What to Drink When Working Out
While most people understand the importance of staying hydrated during a workout, it’s not always so clear what they should drink when exercising. Even though plain water ranks as the classic choice, the shelves of store everywhere are full of various fortified and flavored waters, energy drinks, and sports drinks. So what’s the thirsty exerciser to do?
According to the experts, what you drink depends largely on your particular tastes, as well as the duration and intensity of a workout. Here’s how the different types of drinks match up.
Unflavored or Flavored Water
For some, plain water offers all the flavor they need to stay hydrated during a strenuous workout. However, others may not particularly enjoy drinking something without flavor regardless of the situation. The bottom line is staying hydrated, so you should drink whichever type of water will encourage you to drink more as you exercise.
The American College of Sports Medicine recommends drinking flavored beverages during and after workouts to help promote fluid replacement and to enhance palatability. As a general rule, anytime you exercise for longer than 1.5 hours, you need to replace the fluids lost from sweat. How much a person will generally sweat depends on the amount of potassium and sodium lost during a workout.
The longer and harder you exercise, the more rehydration you’ll need during and after working out. Strenuous exercise can even rob your body of minerals that keep your energy levels high and able to workout for longer durations. During these types of workouts, you might want to consider the use of sports drink.
While flavors and brands can vary, all sports drinks offer your body three basic things during and after working out.
- Hydration. You need to consume at least 17 ounces of fluid for every two hours you spend exercising to adequately rehydrate the body, according to the American College of Sports Medicine. The college also recommends that you start the process of rehydrating early in your workout before you start to feel dehydrated, and at regular intervals throughout the time you spend working out.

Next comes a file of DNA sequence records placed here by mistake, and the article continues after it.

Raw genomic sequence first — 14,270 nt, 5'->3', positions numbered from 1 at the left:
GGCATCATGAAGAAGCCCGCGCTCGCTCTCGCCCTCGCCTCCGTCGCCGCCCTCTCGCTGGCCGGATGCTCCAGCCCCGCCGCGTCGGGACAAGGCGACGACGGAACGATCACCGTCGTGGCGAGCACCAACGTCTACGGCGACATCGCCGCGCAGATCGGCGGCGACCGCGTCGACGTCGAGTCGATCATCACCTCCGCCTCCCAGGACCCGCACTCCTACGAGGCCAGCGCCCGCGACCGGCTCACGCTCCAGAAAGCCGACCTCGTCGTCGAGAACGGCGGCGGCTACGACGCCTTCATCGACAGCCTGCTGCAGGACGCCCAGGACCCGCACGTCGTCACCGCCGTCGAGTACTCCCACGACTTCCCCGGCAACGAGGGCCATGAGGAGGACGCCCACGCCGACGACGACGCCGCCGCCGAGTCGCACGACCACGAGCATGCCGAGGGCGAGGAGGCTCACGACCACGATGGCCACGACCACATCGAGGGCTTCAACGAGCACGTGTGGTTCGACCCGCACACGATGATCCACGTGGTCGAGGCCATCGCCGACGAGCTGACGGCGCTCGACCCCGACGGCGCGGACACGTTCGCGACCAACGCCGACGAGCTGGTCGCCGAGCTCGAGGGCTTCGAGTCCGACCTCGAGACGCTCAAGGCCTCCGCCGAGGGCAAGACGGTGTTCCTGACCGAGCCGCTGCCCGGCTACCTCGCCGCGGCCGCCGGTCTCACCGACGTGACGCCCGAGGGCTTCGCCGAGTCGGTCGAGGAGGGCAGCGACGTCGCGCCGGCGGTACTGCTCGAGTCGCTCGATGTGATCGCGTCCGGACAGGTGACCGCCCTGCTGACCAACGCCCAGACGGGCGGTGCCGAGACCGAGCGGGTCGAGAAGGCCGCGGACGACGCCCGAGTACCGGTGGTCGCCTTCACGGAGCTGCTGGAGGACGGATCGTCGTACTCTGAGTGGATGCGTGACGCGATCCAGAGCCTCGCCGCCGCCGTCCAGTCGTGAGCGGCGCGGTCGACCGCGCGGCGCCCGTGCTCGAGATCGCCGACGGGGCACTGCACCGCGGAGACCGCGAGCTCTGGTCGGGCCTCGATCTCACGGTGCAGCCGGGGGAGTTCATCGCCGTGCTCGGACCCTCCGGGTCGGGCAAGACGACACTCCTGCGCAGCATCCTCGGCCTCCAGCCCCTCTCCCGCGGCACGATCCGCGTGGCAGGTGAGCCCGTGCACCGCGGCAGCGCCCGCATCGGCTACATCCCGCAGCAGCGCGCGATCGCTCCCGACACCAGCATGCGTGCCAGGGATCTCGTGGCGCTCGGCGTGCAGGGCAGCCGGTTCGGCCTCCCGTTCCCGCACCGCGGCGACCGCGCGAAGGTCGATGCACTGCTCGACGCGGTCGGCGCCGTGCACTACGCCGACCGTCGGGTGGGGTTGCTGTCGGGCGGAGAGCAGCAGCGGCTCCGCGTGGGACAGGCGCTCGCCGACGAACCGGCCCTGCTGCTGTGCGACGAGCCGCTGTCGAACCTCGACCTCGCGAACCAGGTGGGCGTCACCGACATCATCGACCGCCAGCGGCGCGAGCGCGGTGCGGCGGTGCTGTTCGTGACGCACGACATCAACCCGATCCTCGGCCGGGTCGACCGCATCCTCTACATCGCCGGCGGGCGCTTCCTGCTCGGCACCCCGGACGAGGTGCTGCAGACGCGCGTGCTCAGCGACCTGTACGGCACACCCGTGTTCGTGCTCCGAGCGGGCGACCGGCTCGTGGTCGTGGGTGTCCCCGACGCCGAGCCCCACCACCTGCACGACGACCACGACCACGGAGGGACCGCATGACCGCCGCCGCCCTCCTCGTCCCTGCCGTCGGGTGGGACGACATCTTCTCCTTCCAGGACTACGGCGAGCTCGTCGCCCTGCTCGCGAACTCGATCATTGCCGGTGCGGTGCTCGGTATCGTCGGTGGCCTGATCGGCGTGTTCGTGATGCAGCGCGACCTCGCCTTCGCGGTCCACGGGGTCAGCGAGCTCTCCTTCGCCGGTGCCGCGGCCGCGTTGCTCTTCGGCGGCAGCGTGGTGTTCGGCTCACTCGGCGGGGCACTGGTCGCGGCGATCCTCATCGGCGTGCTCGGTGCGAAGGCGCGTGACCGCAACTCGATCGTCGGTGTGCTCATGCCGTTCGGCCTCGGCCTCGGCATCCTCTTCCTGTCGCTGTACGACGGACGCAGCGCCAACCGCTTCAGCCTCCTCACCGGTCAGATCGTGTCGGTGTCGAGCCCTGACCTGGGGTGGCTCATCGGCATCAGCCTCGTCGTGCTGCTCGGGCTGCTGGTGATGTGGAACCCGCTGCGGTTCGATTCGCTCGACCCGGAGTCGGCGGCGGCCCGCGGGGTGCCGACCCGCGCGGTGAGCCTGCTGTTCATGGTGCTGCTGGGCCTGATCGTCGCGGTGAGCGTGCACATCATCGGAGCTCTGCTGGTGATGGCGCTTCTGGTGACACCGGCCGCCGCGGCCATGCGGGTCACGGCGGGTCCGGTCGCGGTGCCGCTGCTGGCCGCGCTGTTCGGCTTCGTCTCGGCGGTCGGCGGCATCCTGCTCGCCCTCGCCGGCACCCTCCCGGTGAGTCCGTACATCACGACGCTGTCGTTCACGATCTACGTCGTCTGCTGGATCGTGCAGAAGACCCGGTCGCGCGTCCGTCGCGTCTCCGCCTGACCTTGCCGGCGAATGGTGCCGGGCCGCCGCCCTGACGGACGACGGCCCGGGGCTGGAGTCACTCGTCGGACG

- Fuel. Sweetened sport drinks contain carbohydrates that help keep you energized and help offset the effects of fatigue. Research conducted at Gatorade has determined that the optimal percentage of carbs in a sport drink for increasing fluid replacement and boosting energy is six percent.
- Minerals or Electrolytes. Chloride, potassium, and sodium are all examples of electrolytes removed from the body by sweat during a workout. The more you sweat, the more electrolytes you lose, so drinking a beverage that helps replace these lost minerals only makes sense.
While consuming energy drinks while working out can provide you with a boost of caffeinated energy, they don’t generally offer the electrolytes of sport drinks and contain far more calories than water. A regular sized can of Red Bull (8.4 ounces), for example, comes with 110 calories of carbohydrates and 193 milligrams of sodium along with any energy the beverage supplies. To stay adequately hydrated during a two hour workout would mean consuming at least two cans (220 calories), which leaves you spending a good portion of the workout just burning off the calories from these beverages. So you may want to consider whether the energy offered by these types of beverages outweighs the calories.
Timothy Lemke is a freelance health writer. To read more of his work, visit the website of Dr. Brooke Hikade, a Clackamas dentist.